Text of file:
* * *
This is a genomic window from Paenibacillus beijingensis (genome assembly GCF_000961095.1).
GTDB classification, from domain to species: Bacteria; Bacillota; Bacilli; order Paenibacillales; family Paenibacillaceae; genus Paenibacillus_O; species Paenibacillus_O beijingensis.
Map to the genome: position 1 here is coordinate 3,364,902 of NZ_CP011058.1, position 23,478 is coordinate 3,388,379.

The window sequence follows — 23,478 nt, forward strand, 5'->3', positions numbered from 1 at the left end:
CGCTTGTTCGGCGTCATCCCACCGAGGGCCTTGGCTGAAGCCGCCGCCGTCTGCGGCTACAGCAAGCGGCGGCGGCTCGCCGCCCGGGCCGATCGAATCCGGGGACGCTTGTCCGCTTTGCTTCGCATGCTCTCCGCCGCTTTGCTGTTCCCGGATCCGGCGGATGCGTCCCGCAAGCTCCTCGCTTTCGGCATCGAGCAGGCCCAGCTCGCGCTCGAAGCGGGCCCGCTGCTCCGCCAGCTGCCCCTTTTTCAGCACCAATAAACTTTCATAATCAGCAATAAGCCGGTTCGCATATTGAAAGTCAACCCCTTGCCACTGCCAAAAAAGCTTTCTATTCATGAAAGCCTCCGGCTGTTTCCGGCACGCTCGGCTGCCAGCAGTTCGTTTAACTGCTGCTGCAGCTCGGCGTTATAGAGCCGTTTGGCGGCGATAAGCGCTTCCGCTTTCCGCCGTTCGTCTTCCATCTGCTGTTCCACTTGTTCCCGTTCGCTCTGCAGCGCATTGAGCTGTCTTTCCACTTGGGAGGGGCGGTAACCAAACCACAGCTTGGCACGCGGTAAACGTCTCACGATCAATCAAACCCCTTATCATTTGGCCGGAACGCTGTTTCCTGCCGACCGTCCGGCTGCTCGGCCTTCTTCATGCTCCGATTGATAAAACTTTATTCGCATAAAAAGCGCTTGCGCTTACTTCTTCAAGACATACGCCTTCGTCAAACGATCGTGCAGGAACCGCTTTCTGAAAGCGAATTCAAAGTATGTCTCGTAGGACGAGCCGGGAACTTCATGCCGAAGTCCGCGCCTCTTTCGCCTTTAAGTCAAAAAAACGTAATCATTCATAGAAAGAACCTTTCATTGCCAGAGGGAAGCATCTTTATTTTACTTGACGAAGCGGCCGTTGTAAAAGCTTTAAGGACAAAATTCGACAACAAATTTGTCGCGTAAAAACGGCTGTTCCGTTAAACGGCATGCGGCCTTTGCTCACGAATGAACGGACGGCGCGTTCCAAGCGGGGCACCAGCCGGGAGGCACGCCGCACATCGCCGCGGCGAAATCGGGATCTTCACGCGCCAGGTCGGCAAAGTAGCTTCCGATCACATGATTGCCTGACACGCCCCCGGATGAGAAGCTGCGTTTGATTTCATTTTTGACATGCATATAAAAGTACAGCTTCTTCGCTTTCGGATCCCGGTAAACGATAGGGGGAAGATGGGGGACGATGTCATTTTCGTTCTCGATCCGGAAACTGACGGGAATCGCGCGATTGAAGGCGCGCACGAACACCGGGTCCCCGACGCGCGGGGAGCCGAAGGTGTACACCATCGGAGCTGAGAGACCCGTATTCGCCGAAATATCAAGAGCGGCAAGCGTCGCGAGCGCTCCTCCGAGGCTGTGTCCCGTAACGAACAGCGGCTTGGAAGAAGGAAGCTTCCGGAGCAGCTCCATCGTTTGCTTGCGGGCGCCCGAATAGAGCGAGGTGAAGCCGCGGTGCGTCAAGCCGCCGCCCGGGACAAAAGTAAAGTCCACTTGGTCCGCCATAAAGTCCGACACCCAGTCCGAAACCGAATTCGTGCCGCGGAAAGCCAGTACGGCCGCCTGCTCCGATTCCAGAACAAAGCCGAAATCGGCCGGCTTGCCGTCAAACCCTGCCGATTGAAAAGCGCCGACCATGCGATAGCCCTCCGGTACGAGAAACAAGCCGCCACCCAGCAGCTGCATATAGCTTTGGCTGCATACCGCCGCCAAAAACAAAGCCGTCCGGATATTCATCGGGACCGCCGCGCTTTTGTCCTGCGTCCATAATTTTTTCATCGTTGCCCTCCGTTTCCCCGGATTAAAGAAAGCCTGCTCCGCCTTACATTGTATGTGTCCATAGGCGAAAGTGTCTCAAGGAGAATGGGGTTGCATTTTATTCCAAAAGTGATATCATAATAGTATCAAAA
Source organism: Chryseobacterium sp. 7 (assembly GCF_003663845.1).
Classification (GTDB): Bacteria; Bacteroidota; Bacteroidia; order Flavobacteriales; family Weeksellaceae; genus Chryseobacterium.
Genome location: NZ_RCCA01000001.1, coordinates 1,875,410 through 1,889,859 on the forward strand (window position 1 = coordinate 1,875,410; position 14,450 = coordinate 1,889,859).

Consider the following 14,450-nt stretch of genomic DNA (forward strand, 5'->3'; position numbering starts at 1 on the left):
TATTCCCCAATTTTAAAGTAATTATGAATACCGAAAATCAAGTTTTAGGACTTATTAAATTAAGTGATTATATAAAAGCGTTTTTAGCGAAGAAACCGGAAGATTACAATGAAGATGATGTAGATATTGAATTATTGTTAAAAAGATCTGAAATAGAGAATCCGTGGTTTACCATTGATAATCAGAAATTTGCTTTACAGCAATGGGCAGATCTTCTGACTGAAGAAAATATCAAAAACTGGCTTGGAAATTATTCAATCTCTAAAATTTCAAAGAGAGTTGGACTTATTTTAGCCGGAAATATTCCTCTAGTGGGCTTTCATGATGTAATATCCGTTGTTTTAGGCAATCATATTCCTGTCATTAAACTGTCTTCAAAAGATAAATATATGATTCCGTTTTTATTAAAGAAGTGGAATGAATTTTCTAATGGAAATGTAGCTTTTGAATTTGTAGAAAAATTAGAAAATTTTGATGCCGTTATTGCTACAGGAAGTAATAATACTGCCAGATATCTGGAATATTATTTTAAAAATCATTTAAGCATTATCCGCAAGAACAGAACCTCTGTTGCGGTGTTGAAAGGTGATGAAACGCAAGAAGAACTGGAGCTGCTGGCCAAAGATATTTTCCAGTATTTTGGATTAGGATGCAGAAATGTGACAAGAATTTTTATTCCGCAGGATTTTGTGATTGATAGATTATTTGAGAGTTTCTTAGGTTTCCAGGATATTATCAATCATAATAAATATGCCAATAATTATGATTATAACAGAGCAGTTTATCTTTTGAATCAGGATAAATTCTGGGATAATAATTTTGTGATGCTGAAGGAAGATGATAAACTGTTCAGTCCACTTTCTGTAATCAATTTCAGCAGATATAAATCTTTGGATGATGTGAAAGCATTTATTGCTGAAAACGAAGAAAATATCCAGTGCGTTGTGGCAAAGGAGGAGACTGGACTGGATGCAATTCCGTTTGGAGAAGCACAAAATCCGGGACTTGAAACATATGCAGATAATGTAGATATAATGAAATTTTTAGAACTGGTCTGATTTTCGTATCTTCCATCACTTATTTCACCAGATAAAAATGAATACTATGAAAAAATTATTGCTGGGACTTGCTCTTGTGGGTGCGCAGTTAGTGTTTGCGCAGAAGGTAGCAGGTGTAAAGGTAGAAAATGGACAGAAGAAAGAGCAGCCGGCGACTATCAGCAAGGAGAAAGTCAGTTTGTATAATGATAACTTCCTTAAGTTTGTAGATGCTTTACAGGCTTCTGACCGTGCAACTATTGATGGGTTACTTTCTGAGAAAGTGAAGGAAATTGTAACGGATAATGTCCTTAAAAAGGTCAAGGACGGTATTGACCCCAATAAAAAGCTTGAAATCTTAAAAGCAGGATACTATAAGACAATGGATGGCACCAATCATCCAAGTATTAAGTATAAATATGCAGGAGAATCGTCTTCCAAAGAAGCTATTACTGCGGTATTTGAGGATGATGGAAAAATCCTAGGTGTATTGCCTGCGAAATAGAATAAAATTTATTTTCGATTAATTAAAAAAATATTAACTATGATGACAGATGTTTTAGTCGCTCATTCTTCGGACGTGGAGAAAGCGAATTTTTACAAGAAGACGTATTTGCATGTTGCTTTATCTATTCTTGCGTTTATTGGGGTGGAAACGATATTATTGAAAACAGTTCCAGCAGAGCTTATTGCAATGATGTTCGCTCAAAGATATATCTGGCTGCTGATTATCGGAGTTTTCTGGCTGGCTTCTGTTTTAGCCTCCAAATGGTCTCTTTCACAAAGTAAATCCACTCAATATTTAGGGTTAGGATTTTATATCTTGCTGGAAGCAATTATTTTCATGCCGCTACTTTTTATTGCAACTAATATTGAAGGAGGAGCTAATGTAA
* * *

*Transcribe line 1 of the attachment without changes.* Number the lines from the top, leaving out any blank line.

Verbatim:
This is a genomic window from Paenibacillus beijingensis (genome assembly GCF_000961095.1).